While the justices in Roe could not answer the difficult question of when life begins, the U.S. Supreme Court might well revisit this question in the future. The Court can trust the uncensored viewpoints of biologists and acknowledge that scientific experts affirm the view that a human’s life begins at fertilization—even if some would prefer that this fact be hidden from view.


Steve Jacobs Tweets at @drstevejacobs.

Featured image: Stop Abortion Bans Rally, St. Paul, Minnesota, May 21, 2019.


  1. Apparently the biologists didn’t have much to say on the subject.

  2. Excellent work Steve. As a moderate pro choicer which is a majority in most modern nations I deeply appreciate efforts ending this stalemate. Compromise is the only democratic & humane answer. Theocratic pockets exploiting enlightenment values & ignorance don’t count as democracies.
    Focusing on when life begins is not the be all. Life may begin at fertilization but person hood has always been the the point. It’s a bigger picture issue with many important considerations & using a biological technicality on it’s own doesn’t justify the value of that life.
    Value is relative, subjective & requires consistency to be taken seriously.
    The billions of pro life lobbying funds that could be otherwise invested in malnutrition & immunisation saves a hellava lot more ‘life’ but nary a whisper once they’re out of the womb. It seems all ‘life’ is not equal when convenient…

  3. The entire debate is that abortion is murdering babies. That’s it.

    Feminists rage at being characterized this way and scream that they’re not murdering babies, that a pregnancy is no more a part of a woman than her fingernail clippings. Personhood is always redefined to exclude the intended victim class. In 1973, the U.S. Supreme Court found that “the word ‘person,’ as used in the [Constitution], does not include the unborn.” Today, unborn babies are spoken of in dehumanizing terms: “embryo,” “fetus,” “products of conception,” etc. Of course it’s a human, but what they’re saying is that a woman being able to terminate her pregnancy is more important than being guilty of baby murder. It’s two priorities, and they choose their own side.

    Nothing remarkable there, it’s basic human tribalism. One sees the other face of this when the Afro-American community discovers that Planned Parenthood has disproportionately placed its abortion clinics in its neighborhoods. The USA is missing 2 million Afro-Americans, voters who could have flipped the last election to Hillary. The most hazardous place for Afro-Americans isn’t at the point of a police gun, it’s in the womb. For more on this viewpoint that I’m sure is unfamiliar to most Quillette readers please see and then browse around the rest of the site.

  4. My take on this is exactly the same as several other comments, when can a fetus be rationally called a human being. The best measurement for this, and the criteria for removing a comatose patient from life support, is brain activity, or the lack thereof. When I first seriously looked into this question on an objective intellectual basis, I found a pro-life debunking site that stated the first measurable sign of brain activity (contrary to some claims of 40 days), were around 110 days. In the interests of full disclosure I have since been unable to locate the site (it was 10 years ago, after all) and have seen other arguments that say that the fetus cannot feel pain until 24 weeks. However, I believe the original criteria of around 16 weeks is the more cautious standard.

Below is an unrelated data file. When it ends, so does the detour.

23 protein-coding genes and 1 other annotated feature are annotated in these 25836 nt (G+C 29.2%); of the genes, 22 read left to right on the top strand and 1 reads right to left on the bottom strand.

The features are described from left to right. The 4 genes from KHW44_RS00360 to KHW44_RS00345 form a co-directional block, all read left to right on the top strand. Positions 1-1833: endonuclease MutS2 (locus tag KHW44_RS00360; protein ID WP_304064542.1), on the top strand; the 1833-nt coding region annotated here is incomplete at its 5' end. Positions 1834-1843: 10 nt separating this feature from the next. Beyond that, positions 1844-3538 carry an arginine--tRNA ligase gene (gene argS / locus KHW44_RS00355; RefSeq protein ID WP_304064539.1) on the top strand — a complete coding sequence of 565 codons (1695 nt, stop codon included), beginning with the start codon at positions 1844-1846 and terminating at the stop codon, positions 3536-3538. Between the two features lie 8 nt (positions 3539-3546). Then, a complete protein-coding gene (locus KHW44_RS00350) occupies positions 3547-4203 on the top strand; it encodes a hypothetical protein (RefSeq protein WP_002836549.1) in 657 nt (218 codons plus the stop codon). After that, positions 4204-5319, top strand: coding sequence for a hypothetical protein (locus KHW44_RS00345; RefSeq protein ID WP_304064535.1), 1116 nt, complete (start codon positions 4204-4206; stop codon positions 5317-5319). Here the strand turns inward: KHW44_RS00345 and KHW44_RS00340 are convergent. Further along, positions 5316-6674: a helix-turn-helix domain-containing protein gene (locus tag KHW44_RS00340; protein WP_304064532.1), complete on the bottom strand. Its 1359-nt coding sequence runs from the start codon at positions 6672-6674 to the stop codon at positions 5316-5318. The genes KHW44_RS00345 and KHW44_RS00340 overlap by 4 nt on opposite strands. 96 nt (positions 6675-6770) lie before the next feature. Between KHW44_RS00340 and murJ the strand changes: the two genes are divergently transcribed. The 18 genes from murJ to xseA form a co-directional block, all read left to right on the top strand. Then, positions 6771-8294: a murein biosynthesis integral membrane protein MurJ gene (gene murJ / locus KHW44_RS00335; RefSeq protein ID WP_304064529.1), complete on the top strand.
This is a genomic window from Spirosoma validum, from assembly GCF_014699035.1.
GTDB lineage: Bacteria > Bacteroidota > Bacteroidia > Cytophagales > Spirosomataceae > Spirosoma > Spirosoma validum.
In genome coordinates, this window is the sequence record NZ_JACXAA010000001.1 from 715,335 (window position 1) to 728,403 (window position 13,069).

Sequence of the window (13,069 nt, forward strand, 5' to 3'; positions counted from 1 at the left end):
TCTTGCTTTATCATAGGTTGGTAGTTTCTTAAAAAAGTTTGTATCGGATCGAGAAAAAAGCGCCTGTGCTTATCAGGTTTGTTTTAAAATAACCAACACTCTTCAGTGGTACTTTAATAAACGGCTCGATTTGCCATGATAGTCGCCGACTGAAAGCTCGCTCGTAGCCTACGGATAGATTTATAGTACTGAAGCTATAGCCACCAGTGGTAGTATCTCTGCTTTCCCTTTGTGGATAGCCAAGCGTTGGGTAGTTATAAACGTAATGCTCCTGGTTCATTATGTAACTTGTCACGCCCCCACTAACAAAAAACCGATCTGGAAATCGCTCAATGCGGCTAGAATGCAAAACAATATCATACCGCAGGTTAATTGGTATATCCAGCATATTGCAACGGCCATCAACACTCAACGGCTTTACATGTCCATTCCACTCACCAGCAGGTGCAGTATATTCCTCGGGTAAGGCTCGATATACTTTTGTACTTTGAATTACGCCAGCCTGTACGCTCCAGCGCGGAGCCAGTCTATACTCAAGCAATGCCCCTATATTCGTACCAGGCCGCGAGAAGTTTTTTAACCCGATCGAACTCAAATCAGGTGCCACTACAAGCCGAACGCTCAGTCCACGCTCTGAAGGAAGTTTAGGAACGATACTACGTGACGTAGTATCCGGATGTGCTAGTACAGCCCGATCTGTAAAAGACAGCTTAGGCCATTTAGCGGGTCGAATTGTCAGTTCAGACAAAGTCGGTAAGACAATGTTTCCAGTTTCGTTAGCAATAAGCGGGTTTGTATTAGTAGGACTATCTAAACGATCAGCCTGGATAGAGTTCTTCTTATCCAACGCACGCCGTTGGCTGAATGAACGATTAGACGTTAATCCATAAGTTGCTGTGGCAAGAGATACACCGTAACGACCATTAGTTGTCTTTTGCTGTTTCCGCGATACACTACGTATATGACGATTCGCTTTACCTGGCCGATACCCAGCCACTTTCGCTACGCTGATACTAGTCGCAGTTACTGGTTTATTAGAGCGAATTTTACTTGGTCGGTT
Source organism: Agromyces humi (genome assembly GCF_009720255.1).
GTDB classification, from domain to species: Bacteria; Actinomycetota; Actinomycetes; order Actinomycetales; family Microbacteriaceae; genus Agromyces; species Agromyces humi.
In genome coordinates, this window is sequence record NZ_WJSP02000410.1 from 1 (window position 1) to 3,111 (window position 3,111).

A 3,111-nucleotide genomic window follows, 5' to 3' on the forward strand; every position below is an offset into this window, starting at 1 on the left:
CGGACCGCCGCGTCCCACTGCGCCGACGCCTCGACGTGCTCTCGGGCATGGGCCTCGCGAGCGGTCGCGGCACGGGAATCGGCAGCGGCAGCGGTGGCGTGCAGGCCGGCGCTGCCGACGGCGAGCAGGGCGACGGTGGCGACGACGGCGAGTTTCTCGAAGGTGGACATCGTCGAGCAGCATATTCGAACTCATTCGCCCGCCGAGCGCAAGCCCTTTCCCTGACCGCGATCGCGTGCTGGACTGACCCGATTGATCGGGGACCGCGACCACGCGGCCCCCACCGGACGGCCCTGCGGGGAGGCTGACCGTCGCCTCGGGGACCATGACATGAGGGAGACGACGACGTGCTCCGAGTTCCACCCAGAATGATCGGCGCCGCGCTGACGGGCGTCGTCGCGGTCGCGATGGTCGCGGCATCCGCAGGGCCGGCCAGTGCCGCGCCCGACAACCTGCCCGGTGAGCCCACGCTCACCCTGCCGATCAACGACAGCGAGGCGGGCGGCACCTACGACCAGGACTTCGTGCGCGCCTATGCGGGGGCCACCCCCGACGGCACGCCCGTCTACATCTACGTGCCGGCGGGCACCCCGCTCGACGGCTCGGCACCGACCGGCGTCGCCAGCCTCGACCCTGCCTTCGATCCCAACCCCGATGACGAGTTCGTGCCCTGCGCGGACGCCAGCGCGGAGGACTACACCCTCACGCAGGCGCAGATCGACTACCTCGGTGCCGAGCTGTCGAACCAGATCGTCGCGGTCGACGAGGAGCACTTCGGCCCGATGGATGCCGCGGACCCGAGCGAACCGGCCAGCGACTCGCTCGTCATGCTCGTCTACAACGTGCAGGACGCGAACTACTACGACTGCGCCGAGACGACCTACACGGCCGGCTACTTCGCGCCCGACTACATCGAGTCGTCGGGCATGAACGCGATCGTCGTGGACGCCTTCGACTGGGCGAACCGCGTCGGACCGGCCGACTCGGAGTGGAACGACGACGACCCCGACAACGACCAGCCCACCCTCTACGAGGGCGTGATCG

This also ties in with the American concept of Liberty, that of freedom, balanced by responsibility. Because if we concede that the woman necessarily has a right to control over her own body, then those rights should be bounded and balanced by those of the unborn fetus, at the point that it becomes measurably a human being. It we specifically state that the woman has the right to exercise control over her reproductive processes, then does she not also have a responsibility to exercise them in a timely fashion? 16 weeks should be the objective standard, for all instances in which the life of the woman is not at risk (excluding mental health grounds).

    If anyone can provide evidence of the earliest moment of measurable brain activity, then by all means contradict me.

  5. “then does she not also have a responsibility”

    One does not use that word in reference to wimin or spoiled, selfish, entitled little girls either. They have rights and that is all they have. There never will be some nice crisp demarcation line that the law can settle on as the boundary between human and not human nevertheless one must be found because that’s all there is. There are several possibilities and which ever is chosen, wiminz activists will not like it. Me, I like heartbeat because it’s as close to an objective and simple test as is available. They say that the test of any society is how well it protects the most vulnerable. The most vulnerable are the unborn.

  6. From the article:

    Some of the e-mails [from academics] I received included notes such as:

    • “Sure hope YOU aren’t a f^%$#ing christian!!”

    I’m reminded of the fact that I seldom hear a white, middle class college professor say:

    “Sure hope YOU aren’t a f^%$#ing Jew!”

    “Sure hope YOU aren’t a f^%$#ing Muslim!”

    And I can’t remember ever seeing people holding signs at a protest that say: “Hindus Against Abortion!” I don’t really know how devout Hindus feel about abortion generally, but if they object, they’re being very low key about it.

    It still seems odd, though, that Christianity is really the only major faith system that is openly associated with anti-abortion activism at the legislative levels of government in the western world.